In Islam, marriage is considered both a social agreement and a legal contract. In modern times, the marriage contract is signed in the presence of an Islamic judge, imam, or trusted community elder who is familiar with Islamic law. The process of signing the contract is usually a private affair, involving only the immediate families of the bride and groom.
Islam has given freedom of choice to those who wish to get married. The mutual choice of the would-be-spouses is given the highest consideration:
”Do not prevent them from marrying their husbands when they agree between themselves in a lawful manner.” [Quran 2:232]
The marriage contract is a necessary component in the marital process. Marriage itself is actually considered to be a contract agreed upon by the two parties. It is a binding, permanent agreement that can only be broken through the process of divorce.
Consent – Both the groom and the bride must consent to the marriage, verbally and in writing. This is done through a formal proposal of marriage and acceptance of the proposal. A first-time bride is usually represented in the contract negotiations by her Wali, a male guardian who looks out for her best interests. It is essential to mention here that the consent of the Wali is a condition without which the contract is void. Even so, the bride must also express her willingness to enter into marriage. Consent cannot be obtained from those who are legally unable to give it, i.e. people who are incapacitated, minor children, and those who have physical or mental impairments which limit their capacity to understand and consent to a legal contract.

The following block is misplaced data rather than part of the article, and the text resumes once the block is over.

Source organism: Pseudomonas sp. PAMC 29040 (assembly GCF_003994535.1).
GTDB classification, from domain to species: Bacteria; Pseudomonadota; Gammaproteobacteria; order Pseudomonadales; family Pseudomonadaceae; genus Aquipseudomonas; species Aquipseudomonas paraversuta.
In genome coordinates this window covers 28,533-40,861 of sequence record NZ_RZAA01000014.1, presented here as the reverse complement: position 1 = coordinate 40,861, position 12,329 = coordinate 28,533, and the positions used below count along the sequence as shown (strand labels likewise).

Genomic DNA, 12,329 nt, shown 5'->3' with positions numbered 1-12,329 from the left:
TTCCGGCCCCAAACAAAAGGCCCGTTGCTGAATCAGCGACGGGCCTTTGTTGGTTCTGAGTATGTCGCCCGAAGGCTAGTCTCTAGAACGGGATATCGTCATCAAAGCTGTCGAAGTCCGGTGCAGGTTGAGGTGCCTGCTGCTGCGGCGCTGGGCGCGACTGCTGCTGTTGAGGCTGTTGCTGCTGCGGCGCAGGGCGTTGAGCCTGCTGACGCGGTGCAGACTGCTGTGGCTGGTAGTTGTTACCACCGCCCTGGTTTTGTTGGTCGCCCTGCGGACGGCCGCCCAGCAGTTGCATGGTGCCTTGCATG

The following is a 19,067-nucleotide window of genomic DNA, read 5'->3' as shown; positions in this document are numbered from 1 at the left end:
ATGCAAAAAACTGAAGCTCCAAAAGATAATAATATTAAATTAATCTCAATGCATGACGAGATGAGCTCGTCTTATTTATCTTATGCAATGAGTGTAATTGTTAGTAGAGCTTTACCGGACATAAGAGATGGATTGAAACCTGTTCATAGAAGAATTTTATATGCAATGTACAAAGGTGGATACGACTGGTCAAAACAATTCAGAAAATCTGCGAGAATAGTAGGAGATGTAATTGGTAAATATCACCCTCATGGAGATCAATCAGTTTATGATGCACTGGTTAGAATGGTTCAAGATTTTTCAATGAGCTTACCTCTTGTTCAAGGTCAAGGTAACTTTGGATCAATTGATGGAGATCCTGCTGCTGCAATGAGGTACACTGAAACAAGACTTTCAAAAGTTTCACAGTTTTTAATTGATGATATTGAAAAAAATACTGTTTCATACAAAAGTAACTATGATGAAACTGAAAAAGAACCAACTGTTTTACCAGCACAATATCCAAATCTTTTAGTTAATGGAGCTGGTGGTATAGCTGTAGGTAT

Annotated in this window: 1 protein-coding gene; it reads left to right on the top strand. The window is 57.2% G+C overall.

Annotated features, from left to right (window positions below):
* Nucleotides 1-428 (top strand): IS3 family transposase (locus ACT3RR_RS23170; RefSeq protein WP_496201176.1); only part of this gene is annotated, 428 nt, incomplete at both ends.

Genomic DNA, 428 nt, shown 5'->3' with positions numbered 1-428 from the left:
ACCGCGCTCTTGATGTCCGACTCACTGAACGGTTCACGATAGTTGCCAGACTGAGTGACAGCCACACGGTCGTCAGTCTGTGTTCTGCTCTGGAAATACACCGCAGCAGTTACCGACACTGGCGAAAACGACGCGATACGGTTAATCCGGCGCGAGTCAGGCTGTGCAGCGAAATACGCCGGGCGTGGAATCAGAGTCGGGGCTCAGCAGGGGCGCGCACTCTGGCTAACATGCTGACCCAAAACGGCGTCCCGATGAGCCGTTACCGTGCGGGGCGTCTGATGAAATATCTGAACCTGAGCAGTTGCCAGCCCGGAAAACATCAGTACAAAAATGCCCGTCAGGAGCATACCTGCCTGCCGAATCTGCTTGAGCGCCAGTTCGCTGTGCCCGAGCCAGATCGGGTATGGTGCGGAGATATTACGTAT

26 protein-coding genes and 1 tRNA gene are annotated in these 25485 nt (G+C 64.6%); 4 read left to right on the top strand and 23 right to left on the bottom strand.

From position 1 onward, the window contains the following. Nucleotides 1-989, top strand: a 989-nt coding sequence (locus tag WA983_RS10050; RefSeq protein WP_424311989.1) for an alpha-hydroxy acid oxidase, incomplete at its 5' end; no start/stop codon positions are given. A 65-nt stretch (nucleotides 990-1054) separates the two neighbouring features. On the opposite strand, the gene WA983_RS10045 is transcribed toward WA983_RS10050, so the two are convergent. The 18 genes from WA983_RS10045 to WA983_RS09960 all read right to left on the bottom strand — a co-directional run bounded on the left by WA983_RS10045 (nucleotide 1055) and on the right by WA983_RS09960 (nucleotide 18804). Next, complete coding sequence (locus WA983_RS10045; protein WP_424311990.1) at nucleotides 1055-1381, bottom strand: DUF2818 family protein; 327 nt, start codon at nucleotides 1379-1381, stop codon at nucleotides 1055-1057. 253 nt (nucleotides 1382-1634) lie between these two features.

Mahr – This word is often translated as ”dowry” but is better expressed as ”bridal gift.” The bride has a right to receive a gift from the groom which remains her own property as security in the marriage. The gift is payable directly to the bride and remains her sole property, even in case of later divorce. The mahr can be cash, jewelry, property, or any other valuable asset. Either full payment or an agreed-upon payment schedule is required at the time of contract signature. The mahr may also be deferred until termination of the marriage through death or divorce; in such an instance the unpaid mahr becomes a debt against the husband’s estate.
Witnesses – Two adult witnesses are required to verify the marriage contract. Proper witnessing is critical to the validation of the marriage, also acting as a protection against suspicions of adulterous relationships.
Prenuptial Contract Conditions – Either the bride or the groom may submit contract conditions which, if agreed upon, become legally-binding conditions of marriage. Often such conditions include agreements about the country of the couple’s residence, the wife’s ability to continue her education or career life, or visitation with in-laws. Any condition that is allowable in Islamic law is allowed to be entered, as long as both parties agree.